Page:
Just a suggestion, but if your goal is to fly jets commercially I think you'd be happier doing contract work in bizjets. Since you will be assured of a basic income you'll be under no pressure when business slows down and you won't have to deal with the sausage factory environment of a regional.
     
  13. Wrench978

    Wrench978 Pre-takeoff checklist

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    you got me curious, because on the surface, this makes sense, but I have always thought it would be sweet to work out a deal with wiggins or some other small freight company to fly caravans or something part time... so I looked it up. FAA order 3750.7B, appendix E.

    So it sounds like you can fly commercially, just not in your airspace. or am I reading it wrong?
     
  14. penaltyvectors

    penaltyvectors Filing Flight Plan

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    I think you're correct, but it's definitely a grey area that usually gets handled on an individual basis. In my case, I work at a large radar facility that controls several hundred miles of airspace centered on a major metro area. A strict reading of this would suggest that I wouldn't be able to work for ANY company that at ANY time flew into my metro area, regardless of whether I was on board at the time. I could probably work somewhere like Cape Air or Mokulele that serves a tiny geographic area far away from where I live, but the time required to commute to those locations along with holding a full-time job would make that virtually impossible. I know of several controllers who work as CFIs so that's an obvious exception, but it's unclear where the line would be drawn. I suspect I could get away with banners or jump pilot or some other job that doesn't deal with ATC directly, but I think they would balk at any company that I was responsible for sequencing when I'm at work. In all likelihood, it would come down to the discretion of the line supervisor who was on duty when I asked.


    I'd absolutely be open to this, I just don't know much about the hiring process and minimums for other types of operations. From what I can tell, when times are good, I could fly my C172 for weekend trips until I get to 1500 hours, then buy a handful of multi time and have a reasonable shot of getting hired at a regional with nothing more than that. It seems like the requirements for some 135 jobs are quite a bit higher than that, and they're obviously targeting people with 1-2 years of turbine experience. Although now that I say that, I've only been actively researching this for the past few months, and the minimums for those jobs have likely skyrocketed in the wake of the pandemic. Thanks for your input.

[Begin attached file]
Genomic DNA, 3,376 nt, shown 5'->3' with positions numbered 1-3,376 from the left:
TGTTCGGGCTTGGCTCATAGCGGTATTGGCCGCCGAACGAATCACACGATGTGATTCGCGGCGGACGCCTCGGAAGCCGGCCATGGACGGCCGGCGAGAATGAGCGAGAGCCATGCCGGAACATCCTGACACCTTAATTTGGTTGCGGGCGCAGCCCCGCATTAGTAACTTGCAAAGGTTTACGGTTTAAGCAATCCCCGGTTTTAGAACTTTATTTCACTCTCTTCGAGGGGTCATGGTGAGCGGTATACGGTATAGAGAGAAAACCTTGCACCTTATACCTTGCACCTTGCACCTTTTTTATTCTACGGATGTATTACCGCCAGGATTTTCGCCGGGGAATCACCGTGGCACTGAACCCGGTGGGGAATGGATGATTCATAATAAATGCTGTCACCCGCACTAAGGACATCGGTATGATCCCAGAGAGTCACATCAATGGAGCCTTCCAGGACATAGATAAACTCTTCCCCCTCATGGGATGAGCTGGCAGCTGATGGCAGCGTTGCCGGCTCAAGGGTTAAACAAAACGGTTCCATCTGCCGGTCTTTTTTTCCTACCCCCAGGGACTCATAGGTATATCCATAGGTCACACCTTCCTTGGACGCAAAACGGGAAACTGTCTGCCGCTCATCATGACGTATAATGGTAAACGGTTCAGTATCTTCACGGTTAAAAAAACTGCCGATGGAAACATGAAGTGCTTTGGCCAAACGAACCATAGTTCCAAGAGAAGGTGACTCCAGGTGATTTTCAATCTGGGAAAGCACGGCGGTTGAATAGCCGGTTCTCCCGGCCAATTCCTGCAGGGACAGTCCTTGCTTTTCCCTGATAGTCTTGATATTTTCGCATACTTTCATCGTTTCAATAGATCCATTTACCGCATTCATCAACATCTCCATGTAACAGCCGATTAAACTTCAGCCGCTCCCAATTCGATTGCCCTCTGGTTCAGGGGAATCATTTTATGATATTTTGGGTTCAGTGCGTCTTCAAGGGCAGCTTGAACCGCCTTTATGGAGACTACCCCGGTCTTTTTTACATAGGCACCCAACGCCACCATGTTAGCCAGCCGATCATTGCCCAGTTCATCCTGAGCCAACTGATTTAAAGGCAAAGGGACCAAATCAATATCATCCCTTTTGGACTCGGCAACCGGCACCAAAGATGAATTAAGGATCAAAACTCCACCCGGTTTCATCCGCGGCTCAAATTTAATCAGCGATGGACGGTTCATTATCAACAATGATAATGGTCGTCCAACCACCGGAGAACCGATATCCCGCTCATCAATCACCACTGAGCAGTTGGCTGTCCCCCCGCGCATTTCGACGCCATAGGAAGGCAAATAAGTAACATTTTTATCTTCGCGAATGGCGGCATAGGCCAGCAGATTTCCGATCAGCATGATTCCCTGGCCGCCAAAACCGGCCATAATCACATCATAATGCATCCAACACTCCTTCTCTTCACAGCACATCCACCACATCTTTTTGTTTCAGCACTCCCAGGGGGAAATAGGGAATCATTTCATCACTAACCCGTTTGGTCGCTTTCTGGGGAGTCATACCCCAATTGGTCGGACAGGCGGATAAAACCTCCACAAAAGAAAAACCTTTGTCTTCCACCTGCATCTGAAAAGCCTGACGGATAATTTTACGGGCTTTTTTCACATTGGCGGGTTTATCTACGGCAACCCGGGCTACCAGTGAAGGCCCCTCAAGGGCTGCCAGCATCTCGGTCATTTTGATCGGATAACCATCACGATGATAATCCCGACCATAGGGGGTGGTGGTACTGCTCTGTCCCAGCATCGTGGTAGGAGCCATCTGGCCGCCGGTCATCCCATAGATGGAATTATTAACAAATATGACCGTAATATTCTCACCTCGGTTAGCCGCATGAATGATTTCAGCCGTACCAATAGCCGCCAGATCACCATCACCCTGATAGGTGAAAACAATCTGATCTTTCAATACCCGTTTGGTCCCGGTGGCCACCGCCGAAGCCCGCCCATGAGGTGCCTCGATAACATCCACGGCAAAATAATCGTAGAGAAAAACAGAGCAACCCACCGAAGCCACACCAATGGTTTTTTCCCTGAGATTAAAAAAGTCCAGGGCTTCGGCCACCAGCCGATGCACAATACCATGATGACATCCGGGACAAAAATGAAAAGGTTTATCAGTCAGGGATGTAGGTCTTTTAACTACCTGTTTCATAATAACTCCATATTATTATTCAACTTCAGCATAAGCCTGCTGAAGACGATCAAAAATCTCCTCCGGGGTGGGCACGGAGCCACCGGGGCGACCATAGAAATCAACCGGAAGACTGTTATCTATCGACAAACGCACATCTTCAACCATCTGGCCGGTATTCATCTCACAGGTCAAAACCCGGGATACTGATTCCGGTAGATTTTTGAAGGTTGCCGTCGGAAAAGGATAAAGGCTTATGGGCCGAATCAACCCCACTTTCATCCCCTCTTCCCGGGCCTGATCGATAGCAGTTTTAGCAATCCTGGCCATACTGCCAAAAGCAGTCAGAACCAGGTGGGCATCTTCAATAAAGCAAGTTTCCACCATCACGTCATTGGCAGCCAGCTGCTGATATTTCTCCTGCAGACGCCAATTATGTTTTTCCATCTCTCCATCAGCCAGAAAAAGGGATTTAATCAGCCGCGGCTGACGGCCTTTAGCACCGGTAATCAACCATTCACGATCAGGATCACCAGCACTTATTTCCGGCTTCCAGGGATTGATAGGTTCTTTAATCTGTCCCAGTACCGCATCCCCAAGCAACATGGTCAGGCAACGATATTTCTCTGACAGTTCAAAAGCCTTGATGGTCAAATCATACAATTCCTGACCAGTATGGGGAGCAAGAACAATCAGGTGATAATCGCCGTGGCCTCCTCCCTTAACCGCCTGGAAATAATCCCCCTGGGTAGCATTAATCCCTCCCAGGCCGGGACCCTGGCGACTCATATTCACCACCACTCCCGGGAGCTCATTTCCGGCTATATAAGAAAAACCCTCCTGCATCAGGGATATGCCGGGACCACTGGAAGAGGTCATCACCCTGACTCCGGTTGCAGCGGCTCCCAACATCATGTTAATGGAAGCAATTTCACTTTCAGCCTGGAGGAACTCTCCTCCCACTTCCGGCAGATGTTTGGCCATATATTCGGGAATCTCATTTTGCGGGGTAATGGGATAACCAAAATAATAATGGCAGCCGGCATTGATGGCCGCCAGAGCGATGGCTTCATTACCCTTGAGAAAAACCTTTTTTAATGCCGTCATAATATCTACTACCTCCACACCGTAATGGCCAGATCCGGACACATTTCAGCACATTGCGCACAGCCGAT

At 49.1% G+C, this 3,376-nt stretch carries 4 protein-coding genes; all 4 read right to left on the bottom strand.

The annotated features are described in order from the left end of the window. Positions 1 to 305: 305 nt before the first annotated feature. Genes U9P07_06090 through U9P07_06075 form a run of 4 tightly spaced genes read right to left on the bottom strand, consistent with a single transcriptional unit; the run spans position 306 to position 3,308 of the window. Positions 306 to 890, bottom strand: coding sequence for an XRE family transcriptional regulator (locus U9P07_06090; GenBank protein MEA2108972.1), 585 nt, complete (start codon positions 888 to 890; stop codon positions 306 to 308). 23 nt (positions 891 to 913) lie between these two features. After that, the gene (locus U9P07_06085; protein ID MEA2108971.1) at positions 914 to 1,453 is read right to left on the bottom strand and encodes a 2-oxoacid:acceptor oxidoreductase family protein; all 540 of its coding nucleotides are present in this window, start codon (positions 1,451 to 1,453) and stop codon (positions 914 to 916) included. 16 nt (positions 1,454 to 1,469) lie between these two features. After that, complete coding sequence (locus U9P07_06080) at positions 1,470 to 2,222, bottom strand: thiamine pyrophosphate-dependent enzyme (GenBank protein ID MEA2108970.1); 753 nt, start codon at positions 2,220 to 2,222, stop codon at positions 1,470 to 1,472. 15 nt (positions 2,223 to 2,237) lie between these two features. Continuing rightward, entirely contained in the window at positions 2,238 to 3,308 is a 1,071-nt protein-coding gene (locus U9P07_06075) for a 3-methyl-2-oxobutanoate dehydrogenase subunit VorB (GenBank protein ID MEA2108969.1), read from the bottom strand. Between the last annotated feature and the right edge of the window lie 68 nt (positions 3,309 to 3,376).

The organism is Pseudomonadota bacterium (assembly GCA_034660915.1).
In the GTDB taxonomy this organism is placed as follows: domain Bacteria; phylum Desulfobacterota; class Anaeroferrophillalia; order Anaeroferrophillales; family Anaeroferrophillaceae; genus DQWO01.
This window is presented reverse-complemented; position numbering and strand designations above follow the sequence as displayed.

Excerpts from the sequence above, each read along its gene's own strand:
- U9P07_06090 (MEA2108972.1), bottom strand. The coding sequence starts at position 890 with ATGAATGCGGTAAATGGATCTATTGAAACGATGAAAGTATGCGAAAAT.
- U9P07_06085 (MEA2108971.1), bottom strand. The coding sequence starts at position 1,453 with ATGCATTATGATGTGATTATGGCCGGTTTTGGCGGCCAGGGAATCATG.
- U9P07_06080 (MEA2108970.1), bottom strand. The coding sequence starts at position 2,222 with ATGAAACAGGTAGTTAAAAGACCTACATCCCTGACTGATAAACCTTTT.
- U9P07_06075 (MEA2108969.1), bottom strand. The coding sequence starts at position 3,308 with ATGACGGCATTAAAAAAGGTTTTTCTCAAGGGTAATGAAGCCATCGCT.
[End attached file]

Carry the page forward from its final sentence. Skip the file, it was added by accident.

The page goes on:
15. Wrench978

    Wrench978 Pre-takeoff checklist

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    Well, maybe Ill keep working at getting hours and ratings and see what happens a few years from now. My ultimate flying goal is to fly for Wings Of Rescue flying dogs, but I talked to them the last time we loaded them up, and their insurance minimums are really really high, and require a ton of turbine time. If I could get a gig flying caravans, that would help me get the hours. otherwise, a dream is all it will be!
     
  16. Captain Bubba

    Captain Bubba Pre-Flight

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    You don't necessarily need 1500 hours or an ATP to fly SIC. I've known a lot of low time guys doing SIC work in jets. Part 91 operations are going to have even less requirements. The only basic requirement is a commercial multi ticket and 3 take offs and landings in the plane depending on part 135 or 91. Some operators are going to have more requirements and most of that is going to be insurance driven and naturally pilot supply and demand also factors in. The problem you may have is the hiring process relies heavily on networking.